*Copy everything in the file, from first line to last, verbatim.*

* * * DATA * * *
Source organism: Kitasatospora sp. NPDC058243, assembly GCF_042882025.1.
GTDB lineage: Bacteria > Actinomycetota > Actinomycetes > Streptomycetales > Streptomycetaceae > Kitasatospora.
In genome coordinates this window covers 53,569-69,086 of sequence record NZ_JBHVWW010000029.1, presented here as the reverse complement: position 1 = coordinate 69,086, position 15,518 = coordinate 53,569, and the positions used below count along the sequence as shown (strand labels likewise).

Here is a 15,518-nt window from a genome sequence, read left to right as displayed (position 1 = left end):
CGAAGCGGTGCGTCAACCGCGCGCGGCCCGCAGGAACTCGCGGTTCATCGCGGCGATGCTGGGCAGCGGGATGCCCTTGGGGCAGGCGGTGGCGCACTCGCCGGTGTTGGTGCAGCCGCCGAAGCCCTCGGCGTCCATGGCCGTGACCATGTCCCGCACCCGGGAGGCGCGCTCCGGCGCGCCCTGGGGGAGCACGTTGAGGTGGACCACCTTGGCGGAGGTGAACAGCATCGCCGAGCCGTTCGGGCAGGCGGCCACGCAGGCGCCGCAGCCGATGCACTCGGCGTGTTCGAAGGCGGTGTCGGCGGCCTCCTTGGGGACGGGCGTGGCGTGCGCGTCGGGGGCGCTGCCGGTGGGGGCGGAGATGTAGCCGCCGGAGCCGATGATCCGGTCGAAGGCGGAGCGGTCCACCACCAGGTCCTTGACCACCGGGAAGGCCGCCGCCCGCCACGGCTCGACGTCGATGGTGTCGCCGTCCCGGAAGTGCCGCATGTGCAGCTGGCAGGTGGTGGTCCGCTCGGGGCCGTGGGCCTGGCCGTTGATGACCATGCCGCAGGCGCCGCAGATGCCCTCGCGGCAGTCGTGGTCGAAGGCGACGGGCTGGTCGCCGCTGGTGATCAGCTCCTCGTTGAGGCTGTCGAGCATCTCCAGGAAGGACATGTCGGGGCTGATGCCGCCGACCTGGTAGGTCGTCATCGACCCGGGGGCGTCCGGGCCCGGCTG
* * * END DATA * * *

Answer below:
Source organism: Kitasatospora sp. NPDC058243, assembly GCF_042882025.1.
GTDB lineage: Bacteria > Actinomycetota > Actinomycetes > Streptomycetales > Streptomycetaceae > Kitasatospora.
In genome coordinates this window covers 53,569-69,086 of sequence record NZ_JBHVWW010000029.1, presented here as the reverse complement: position 1 = coordinate 69,086, position 15,518 = coordinate 53,569, and the positions used below count along the sequence as shown (strand labels likewise).

Here is a 15,518-nt window from a genome sequence, read left to right as displayed (position 1 = left end):
CGAAGCGGTGCGTCAACCGCGCGCGGCCCGCAGGAACTCGCGGTTCATCGCGGCGATGCTGGGCAGCGGGATGCCCTTGGGGCAGGCGGTGGCGCACTCGCCGGTGTTGGTGCAGCCGCCGAAGCCCTCGGCGTCCATGGCCGTGACCATGTCCCGCACCCGGGAGGCGCGCTCCGGCGCGCCCTGGGGGAGCACGTTGAGGTGGACCACCTTGGCGGAGGTGAACAGCATCGCCGAGCCGTTCGGGCAGGCGGCCACGCAGGCGCCGCAGCCGATGCACTCGGCGTGTTCGAAGGCGGTGTCGGCGGCCTCCTTGGGGACGGGCGTGGCGTGCGCGTCGGGGGCGCTGCCGGTGGGGGCGGAGATGTAGCCGCCGGAGCCGATGATCCGGTCGAAGGCGGAGCGGTCCACCACCAGGTCCTTGACCACCGGGAAGGCCGCCGCCCGCCACGGCTCGACGTCGATGGTGTCGCCGTCCCGGAAGTGCCGCATGTGCAGCTGGCAGGTGGTGGTCCGCTCGGGGCCGTGGGCCTGGCCGTTGATGACCATGCCGCAGGCGCCGCAGATGCCCTCGCGGCAGTCGTGGTCGAAGGCGACGGGCTGGTCGCCGCTGGTGATCAGCTCCTCGTTGAGGCTGTCGAGCATCTCCAGGAAGGACATGTCGGGGCTGATGCCGCCGACCTGGTAGGTCGTCATCGACCCGGGGGCGTCCGGGCCCGGCTG